Nov 012011
Authors: Matt Miller

On Monday I walked into a post office for the first time since I was a child, and I would have been more at home in a Lamaze class.

All I wanted to do was mail two packets containing my portfolio and resume to newspapers I wanted to intern at. But what was standing in the way of my potential future was my complete unfamiliarity with the United States Postal Service and traditional mail in general.

In the days leading up to my trip to the post office, I was dreading the thought of figuring out what sort of envelope to use. The idea of postage was beyond me, and I hadn’t the slightest idea where the nearest post office was.

All of my ineptitudes with mail were amplified by the fact that these applications were due by Nov. 1 and I had hours of research to do. So I did what any sensible person my age would do: I Googled “How to address a letter.” I didn’t want to mess it up and send it to Kazakhstan.

Then I searched “Fort Collins Post Office” in Map Quest and found a post office (to my surprise) within walking distance from my house.

So with my research done, I found myself in the elusive post office.

I was immediately struck by how it gave off the same vibe as a hospital. Shouldn’t some place that connects people to literally every corner of the earth be filled with adventure and wonder? I guess not.
Some places remind you of your childhood. For me, the post office was one of those places. I was waiting in line with my mother, hating my surroundings and pissed there were no toys in sight.

This feeling of dread that the post office so gladly expels is something the good people of Germany, who brought us things like highways, BMWs and communism, are trying to fix.

A New York Times article that ran on Sunday described a post office that sold DVDs, umbrellas, phone cards and toys. The article, “Deutsche Post Reinvents Services in a Digital World,” discussed how post offices are trying to stay relevant as mail volumes decrease 1 to 2 percent annually around the world.

I say great job, Germany. Bring some glamour to the mail business. Get Kim Kardashian’s butt on some stamps, because we are clearly not interested in what you’re selling.

We have email now. Why risk the grueling horrors of the post office when the service can be done instantly through a computer?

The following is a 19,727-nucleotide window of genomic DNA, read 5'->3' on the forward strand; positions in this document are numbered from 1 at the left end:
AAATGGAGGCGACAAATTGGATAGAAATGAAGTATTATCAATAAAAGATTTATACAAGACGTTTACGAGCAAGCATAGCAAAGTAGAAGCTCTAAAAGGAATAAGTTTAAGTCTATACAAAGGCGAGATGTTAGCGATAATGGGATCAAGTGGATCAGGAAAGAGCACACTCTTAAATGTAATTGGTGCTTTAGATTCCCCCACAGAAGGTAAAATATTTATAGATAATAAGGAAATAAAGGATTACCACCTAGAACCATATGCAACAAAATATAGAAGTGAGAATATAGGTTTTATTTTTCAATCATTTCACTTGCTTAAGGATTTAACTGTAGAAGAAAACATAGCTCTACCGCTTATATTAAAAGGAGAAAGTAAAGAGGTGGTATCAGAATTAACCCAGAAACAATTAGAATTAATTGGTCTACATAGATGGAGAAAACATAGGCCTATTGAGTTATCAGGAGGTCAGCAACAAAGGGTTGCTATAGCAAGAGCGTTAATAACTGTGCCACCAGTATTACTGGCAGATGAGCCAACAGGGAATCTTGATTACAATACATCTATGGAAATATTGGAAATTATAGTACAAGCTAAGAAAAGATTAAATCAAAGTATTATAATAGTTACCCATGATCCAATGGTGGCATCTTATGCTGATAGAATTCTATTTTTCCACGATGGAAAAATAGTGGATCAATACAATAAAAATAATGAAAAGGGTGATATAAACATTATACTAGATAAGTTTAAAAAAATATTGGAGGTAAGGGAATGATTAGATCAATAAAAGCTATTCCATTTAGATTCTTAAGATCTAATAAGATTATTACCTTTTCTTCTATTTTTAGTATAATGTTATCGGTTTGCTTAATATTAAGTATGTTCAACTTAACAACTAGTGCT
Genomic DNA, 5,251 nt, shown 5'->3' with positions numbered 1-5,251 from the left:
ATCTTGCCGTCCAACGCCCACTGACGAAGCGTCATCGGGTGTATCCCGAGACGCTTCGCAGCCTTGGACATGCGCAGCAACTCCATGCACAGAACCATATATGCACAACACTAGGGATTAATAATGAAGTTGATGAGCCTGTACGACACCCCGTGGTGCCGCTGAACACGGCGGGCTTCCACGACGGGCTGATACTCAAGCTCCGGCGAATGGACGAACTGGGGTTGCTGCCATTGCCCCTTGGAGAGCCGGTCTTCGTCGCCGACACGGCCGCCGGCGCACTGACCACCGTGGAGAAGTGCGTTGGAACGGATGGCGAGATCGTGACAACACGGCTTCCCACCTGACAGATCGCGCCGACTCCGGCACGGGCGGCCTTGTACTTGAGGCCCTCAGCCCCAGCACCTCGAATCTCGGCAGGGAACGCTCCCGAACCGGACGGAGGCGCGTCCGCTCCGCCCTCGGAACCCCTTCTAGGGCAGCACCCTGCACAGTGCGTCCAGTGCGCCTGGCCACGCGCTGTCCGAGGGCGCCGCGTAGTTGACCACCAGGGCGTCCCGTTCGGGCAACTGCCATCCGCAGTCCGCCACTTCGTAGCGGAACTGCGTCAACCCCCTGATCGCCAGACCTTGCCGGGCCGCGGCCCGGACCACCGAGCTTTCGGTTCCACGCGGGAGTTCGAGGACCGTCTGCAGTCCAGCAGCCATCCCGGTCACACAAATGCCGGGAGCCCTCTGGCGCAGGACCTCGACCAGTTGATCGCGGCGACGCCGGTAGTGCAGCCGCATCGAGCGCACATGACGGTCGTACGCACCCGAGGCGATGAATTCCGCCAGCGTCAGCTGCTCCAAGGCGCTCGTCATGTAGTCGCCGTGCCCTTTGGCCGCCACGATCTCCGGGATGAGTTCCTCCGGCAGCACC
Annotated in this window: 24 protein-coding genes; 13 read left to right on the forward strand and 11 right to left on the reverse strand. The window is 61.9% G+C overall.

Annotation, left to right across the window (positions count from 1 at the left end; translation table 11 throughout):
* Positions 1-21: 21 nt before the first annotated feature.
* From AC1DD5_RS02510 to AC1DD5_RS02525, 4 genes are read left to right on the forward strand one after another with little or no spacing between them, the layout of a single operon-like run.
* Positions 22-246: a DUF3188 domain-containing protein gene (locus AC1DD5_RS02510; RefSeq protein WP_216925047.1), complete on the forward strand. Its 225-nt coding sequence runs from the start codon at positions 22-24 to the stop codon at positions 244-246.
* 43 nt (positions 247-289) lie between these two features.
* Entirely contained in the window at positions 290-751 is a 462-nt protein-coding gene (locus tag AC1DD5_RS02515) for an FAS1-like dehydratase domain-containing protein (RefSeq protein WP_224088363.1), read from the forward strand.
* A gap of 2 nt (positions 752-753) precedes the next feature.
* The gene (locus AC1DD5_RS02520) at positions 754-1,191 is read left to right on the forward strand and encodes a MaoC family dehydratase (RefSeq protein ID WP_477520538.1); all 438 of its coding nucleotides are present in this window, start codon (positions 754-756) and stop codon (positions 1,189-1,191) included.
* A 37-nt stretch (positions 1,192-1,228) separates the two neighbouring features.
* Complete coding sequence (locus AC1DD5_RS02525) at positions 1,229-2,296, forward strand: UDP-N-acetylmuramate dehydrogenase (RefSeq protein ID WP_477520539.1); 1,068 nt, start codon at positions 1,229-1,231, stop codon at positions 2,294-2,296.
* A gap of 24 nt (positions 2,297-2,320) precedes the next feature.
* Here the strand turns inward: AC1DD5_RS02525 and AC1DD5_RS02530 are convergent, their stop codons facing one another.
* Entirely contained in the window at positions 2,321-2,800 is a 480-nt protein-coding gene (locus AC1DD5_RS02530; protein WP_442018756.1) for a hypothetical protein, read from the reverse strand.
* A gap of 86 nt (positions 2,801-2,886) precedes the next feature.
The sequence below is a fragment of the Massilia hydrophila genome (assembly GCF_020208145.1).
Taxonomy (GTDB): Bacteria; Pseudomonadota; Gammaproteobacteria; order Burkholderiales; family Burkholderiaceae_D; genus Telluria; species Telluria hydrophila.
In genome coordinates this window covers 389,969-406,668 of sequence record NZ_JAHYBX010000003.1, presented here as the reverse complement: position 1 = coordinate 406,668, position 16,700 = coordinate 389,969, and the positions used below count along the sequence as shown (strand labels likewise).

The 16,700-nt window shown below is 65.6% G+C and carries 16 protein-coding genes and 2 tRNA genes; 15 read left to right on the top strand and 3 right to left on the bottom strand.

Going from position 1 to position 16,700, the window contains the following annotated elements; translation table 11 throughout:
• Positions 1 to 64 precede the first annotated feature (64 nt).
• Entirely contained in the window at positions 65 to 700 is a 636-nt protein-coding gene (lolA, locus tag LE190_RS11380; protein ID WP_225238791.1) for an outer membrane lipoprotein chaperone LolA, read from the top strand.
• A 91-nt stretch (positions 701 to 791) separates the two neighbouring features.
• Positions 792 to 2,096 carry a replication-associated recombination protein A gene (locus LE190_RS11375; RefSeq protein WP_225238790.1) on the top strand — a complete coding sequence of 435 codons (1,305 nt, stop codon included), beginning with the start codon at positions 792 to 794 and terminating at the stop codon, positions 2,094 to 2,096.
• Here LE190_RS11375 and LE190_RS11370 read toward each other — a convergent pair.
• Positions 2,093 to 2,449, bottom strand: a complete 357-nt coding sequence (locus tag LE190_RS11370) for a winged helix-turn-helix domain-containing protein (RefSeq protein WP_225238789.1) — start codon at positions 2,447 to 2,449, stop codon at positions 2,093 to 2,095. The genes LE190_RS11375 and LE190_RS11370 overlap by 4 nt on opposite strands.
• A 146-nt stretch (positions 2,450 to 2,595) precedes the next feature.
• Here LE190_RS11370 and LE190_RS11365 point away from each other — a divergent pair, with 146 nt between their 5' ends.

Back at the Fort Collins post office, I was standing in line. In fact, I stood in line for nearly 20 minutes. Why? Because only one poor woman was working.

In the last three years alone, mail volume in the United States has decreased by 20 percent; the USPS has fired scores of employees and this summer it started to close up to 3,000 post offices across the country.

When I got to the counter, the lady working expressed what many in the mail business must have been feeling. She said, “Someone is out sick today. I don’t think my boss understands that I won’t get a break at all today.”

With my personal feelings for her choice of employer aside, I felt bad for her.

This summer, while working for the Greeley Tribune, I was sent to report on a small town in eastern Colorado that was losing its post office.

The entire town (about 90 people) showed up to talk to me about how distraught they were about losing their post office. They were losing one of the last remaining threads of their town –– a link to the past they all shared. I thought it was telling that the average age of this town was about 70.

The town I went to represents the portion of America still clinging to the past or not technologically savvy enough to adapt to our new forms of communication: the Internet. My hatred for the post office stands in stark contrast to their love for it.

For our college generation, the post office is an inconvenience that has been replaced by the quicker and more efficient email. And as we grow older, will traditional mail fade?

Obviously, we will still need to send packages, but traditional mail needs to do something. Like the post offices in Germany that allow people to download postage through their phone, the USPS needs to adapt or die.

I read a story on a few weeks ago about the intimacy of letter writing. The story talked about how much our grandparents like when we write them a letter, and mentions the sweetness of the letters Ryan Gossling sent in “The Notebook.”

But to our college generation, this is all traditional mail is –– nostalgia. Like listening to vinyl or making a mixtape, mail is reserved for that fun, throwback feel rather than a viable form of communication.

News Editor Matt Miller is a junior journalism major. His column appears Wednesdays in the Collegian. Letters and feedback can be sent to

 Posted by at 4:43 pm

Sorry, the comment form is closed at this time.